Of course, talk of MTV’s rise is highly enjoyable, tracking their slow growth as American artists slowly caught on to the value of appearing on the channel. Requiring a show of force to spread MTV across the country, the execs came up with the “I Want My MTV!” campaign, enlisting The Police, Pete Townshend, and Pat Benatar to help encourage kids to pester cable providers for Music Television. The scheme worked, helping to turn the channel into a juggernaut, influencing music, movies, and adolescents, with the documentary identifying a few of the artists who became royalty during their time on the air, including Michael Jackson and Madonna. The rise of directorial creativity is also examined, with the helmers highlighting A-Ha’s partially animated “Take on Me” as a classic example of artistry mixing with promotion. The buzz of success doesn’t last for long, with “I Want My MTV” examining accusations of racism initially fueled by Rick James and gracefully probed by David Bowie, who asked Goodman why black artists weren’t featured more often on the channel (Goodman admits he botched his response). Also troubling is the rise of misogyny in video production, with Nancy Wilson of the band Heart sharing her experiences with objectification.

There’s a lot to process in “I Want My MTV,” and not a lot of run time to allow the production a chance to really work its fingers through the history of the channel. Only short highlights and lowlights remain, and the story ends with MTV’s sale to Viacom, who worked extremely hard to remove music from Music Television, creating reality shows instead, including “The Real World.” Measom and Waldrop don’t have enough energy to really pick a fight with the horrors of MTV as it delved into grody exploitation aimed at impressionable minds. In fact, they celebrate the “16 and Pregnant”-ification of the channel, which is very odd, but “I Want My MTV” isn’t exactly journalism. It’s meant to be a party filled with memories, old clips, and famous faces discussing the glory days of music videos. With low expectations, the documentary entertains, though this subject deserves a more exhaustive and critical dissection.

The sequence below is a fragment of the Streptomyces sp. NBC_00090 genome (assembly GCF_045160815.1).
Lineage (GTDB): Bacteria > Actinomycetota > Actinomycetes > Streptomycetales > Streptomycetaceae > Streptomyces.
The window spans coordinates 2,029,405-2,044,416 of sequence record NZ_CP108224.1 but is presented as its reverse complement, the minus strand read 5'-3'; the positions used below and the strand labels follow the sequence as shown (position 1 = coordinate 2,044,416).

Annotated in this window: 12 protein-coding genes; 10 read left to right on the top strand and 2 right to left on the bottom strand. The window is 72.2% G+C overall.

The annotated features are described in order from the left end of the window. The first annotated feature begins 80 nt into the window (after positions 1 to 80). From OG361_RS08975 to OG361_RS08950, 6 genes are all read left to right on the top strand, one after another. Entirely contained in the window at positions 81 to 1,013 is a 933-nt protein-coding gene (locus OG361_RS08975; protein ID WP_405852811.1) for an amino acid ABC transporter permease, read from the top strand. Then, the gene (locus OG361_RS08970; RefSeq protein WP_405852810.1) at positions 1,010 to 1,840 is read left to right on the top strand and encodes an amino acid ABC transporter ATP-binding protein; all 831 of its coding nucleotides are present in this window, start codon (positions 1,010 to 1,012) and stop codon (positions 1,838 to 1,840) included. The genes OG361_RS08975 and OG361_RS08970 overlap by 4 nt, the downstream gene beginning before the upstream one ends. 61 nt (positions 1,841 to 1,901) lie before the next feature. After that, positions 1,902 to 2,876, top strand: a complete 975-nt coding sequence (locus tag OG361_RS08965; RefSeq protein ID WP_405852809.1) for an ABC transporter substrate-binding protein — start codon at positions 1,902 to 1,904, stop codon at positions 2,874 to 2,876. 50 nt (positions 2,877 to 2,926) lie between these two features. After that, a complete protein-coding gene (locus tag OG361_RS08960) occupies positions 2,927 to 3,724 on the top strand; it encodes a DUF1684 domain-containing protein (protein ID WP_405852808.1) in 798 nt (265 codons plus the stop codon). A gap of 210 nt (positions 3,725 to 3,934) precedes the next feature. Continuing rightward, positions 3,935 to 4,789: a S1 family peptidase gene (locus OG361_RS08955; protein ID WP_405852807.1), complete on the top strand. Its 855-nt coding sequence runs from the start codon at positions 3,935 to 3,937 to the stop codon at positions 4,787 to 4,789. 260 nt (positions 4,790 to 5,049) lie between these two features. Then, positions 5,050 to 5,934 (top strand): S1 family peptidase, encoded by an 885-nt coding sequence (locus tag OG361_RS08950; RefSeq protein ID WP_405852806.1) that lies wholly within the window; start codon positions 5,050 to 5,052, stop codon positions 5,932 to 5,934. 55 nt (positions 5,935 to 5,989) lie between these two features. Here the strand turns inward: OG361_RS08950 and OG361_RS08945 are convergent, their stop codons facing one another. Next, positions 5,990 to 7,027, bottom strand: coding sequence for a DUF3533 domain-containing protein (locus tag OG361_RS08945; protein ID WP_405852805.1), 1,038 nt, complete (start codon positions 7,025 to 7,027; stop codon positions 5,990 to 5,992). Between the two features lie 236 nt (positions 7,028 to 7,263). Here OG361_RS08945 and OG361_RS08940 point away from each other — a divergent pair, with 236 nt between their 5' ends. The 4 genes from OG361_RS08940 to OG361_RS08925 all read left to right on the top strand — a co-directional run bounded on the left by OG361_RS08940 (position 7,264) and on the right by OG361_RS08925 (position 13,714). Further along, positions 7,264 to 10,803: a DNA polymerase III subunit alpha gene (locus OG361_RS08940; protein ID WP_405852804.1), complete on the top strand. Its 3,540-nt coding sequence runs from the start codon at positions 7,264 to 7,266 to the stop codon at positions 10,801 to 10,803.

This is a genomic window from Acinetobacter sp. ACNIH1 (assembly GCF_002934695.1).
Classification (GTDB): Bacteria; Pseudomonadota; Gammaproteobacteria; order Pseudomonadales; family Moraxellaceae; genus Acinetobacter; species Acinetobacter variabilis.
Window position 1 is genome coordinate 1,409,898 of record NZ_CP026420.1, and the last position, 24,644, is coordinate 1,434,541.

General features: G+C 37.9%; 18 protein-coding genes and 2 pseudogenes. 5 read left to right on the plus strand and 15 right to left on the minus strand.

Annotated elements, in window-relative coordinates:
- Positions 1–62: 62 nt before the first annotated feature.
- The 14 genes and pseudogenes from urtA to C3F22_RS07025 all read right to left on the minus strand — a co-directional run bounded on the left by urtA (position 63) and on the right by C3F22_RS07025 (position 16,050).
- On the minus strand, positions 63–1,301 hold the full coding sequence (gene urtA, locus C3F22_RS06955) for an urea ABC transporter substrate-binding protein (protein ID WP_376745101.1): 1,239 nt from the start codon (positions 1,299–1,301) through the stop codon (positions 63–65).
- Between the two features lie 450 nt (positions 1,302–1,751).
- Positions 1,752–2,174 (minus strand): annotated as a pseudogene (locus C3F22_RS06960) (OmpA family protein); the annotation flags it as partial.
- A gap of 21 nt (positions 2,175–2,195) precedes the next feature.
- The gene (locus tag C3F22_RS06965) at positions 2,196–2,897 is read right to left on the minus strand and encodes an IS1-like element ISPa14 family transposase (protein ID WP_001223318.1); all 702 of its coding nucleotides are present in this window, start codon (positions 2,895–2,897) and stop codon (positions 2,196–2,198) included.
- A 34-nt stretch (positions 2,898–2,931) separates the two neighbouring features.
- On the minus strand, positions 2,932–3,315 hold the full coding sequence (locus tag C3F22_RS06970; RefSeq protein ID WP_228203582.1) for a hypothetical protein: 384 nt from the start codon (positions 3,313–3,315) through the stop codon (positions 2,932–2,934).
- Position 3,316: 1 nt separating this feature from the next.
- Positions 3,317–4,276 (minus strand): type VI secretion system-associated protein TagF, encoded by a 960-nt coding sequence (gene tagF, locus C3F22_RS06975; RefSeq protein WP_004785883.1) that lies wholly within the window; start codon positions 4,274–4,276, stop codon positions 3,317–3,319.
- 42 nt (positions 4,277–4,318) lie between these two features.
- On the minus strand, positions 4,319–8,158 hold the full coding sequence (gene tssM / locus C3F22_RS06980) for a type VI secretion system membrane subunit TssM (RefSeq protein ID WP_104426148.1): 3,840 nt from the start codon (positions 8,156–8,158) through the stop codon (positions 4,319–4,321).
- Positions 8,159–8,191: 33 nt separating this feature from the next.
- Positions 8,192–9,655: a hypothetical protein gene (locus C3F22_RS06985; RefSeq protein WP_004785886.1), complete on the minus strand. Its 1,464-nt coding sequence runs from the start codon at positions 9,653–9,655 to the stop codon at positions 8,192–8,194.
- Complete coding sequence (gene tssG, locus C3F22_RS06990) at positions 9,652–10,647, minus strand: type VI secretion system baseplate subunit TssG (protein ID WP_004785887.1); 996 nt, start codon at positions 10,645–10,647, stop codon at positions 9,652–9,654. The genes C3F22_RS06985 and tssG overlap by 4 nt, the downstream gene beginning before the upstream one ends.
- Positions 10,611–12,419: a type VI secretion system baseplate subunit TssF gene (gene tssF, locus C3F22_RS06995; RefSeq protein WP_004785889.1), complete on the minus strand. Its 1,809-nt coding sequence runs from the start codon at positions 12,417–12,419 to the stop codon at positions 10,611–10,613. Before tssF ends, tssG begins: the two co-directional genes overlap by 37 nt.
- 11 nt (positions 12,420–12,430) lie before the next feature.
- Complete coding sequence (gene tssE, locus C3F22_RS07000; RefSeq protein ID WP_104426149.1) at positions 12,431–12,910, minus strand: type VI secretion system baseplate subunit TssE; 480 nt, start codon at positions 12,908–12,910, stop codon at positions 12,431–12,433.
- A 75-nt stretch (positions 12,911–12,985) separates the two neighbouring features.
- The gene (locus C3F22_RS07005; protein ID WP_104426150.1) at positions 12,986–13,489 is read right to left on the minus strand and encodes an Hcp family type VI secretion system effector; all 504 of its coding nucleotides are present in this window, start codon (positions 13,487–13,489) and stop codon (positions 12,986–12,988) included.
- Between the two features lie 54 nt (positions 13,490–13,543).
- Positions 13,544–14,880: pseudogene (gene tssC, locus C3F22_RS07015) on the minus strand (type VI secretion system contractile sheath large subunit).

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Reply #19 on: July 30, 2020, 10:59:29 AM
Hell yes!

There's a book that reads like an 'oral history' of this network's creation by the same name . It is a very fun read, and I highly recommend it if, like me, you grew up wanting more music videos than cartoons. Also, I write some of our network/show promos at the network I'm at and -- ' I Want My MTV ' -- iz still considered a gold standard of personality-branding.


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Reply #20 on: July 30, 2020, 11:40:41 AM
I watched "I Want My MTV" a week or so ago, and quite enjoyed it--even tho I've never had cable, and my prime music-consuming years were starting to be behind me.  (My MTV was "Friday Night Videos"--anyone remember that program?)